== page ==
Who in their right mind would get up at 5:30 on a January Saturday? We did! Fortunately it wasn’t like previous West Union Bridge trips as it was mid 50s rather than 20 and snowy! We were really blessed when we arrived at the bridge to find another vehicle there and it was DNR bird Biologist Amy Kearns. She was there to take the midwinter eagle census for the DNR. She seemed glad for extra pairs of eyes. The purpose of the census is to get an idea of how many eagles are overwintering in Indiana. She was counting from 7 to 9 AM.
One year we saw more than 50 eagles, and the next we saw fewer than 20, so we weren’t sure what to expect. The flight began slowly, with one or two birds flying over at a time. After the first half hour or so, there was a slight lull and we saw a mature bald eagle (one of the few) flying back upriver. A few minutes later, we had another increase.
In between eagles, we also observed or heard several robins, bluebirds, red-bellied woodpeckers, a tufted titmouse, nuthatches, Carolina wrens, and several red-winged blackbirds back for the winter! (As a side note, later that day, we saw seven turkey vultures in a group, and then observed many more flying singly or in smaller groups. The birds must think the worst of winter is past.)
As we neared 9 AM another vehicle drove up to the bridge. It was a couple from Fort Wayne who had come hoping to see eagles. We weren’t sure if they would get the chance, as the flight of eagles had slowed to a trickle. As we stood and talked, however, another bald eagle flew over, and it was a mature one. We talked for a few more minutes, exchanging email addresses and thanking Amy for sharing her expertise with us. A few minutes after 9, when we probably would already have been gone without having other people around, we got a special treat–a fully mature golden eagle flew overhead! It was a lifelister for both of us, so we spent more time looking at it through binoculars than we did photographing.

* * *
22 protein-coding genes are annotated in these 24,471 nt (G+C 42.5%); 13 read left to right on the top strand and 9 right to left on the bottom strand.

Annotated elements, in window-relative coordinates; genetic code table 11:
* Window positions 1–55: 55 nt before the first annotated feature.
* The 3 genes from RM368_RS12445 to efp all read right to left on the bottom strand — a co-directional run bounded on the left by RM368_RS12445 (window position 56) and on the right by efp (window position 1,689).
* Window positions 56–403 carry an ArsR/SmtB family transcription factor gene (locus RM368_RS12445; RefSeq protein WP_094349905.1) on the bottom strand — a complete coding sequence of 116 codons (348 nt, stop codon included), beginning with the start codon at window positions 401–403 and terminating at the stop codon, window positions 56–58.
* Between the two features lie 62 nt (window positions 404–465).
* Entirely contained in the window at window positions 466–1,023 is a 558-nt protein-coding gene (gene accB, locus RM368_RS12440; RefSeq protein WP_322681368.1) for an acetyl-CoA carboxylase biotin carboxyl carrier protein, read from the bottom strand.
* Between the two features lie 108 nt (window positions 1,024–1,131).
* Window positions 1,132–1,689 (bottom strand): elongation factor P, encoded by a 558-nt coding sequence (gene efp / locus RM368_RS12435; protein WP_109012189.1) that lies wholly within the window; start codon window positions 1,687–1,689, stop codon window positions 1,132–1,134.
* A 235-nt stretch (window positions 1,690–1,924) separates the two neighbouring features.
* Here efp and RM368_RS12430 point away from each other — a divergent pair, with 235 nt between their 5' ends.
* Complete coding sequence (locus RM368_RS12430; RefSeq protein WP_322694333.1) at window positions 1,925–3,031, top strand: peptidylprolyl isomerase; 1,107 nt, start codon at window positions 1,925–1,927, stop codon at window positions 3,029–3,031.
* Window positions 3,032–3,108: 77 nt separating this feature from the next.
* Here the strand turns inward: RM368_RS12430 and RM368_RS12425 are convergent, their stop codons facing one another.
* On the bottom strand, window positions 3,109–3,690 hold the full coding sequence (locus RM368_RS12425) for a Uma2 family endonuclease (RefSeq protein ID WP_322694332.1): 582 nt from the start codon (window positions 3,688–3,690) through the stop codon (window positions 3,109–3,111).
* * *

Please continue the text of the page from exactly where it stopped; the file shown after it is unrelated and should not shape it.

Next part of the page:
After we left West Union, we paid visits to two of the area eagle nests. On our way, we saw a lone mature bald eagle flying along a treeline. When we arrived at Baird’s Sugar Shack, we saw that the nest near the sugar camp had two adult eagles nearby, watching over it. The nest near Clinton Falls only had one adult watching, but it looks like the breeding pairs are already staking out their territory and getting ready to start their families.
All in all, it was a great day! At the bridge we saw 59 bald eagles and 1 golden eagle. Then we saw 4 additional adult bald eagles.